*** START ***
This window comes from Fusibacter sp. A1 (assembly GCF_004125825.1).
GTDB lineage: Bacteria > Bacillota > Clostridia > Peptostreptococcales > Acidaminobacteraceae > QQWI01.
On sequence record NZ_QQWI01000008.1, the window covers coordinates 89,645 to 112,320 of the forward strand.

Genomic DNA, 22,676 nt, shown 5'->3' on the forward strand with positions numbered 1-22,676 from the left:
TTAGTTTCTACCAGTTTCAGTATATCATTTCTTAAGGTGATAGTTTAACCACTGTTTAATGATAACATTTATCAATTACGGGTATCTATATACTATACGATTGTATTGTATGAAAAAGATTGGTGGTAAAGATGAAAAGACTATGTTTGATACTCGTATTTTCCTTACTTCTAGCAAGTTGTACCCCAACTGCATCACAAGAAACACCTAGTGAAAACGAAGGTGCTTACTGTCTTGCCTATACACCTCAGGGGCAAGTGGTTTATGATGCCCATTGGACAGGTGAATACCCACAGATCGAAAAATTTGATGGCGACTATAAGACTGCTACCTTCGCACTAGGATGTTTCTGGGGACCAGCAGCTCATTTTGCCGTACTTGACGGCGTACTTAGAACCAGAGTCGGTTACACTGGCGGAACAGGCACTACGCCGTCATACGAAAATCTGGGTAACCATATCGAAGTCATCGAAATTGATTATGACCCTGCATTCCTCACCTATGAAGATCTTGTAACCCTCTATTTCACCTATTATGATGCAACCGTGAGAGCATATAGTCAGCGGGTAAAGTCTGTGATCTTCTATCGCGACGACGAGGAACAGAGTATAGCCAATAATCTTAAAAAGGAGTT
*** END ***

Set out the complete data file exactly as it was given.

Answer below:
This window comes from Fusibacter sp. A1 (assembly GCF_004125825.1).
GTDB lineage: Bacteria > Bacillota > Clostridia > Peptostreptococcales > Acidaminobacteraceae > QQWI01.
On sequence record NZ_QQWI01000008.1, the window covers coordinates 89,645 to 112,320 of the forward strand.

Genomic DNA, 22,676 nt, shown 5'->3' on the forward strand with positions numbered 1-22,676 from the left:
TTAGTTTCTACCAGTTTCAGTATATCATTTCTTAAGGTGATAGTTTAACCACTGTTTAATGATAACATTTATCAATTACGGGTATCTATATACTATACGATTGTATTGTATGAAAAAGATTGGTGGTAAAGATGAAAAGACTATGTTTGATACTCGTATTTTCCTTACTTCTAGCAAGTTGTACCCCAACTGCATCACAAGAAACACCTAGTGAAAACGAAGGTGCTTACTGTCTTGCCTATACACCTCAGGGGCAAGTGGTTTATGATGCCCATTGGACAGGTGAATACCCACAGATCGAAAAATTTGATGGCGACTATAAGACTGCTACCTTCGCACTAGGATGTTTCTGGGGACCAGCAGCTCATTTTGCCGTACTTGACGGCGTACTTAGAACCAGAGTCGGTTACACTGGCGGAACAGGCACTACGCCGTCATACGAAAATCTGGGTAACCATATCGAAGTCATCGAAATTGATTATGACCCTGCATTCCTCACCTATGAAGATCTTGTAACCCTCTATTTCACCTATTATGATGCAACCGTGAGAGCATATAGTCAGCGGGTAAAGTCTGTGATCTTCTATCGCGACGACGAGGAACAGAGTATAGCCAATAATCTTAAAAAGGAGTT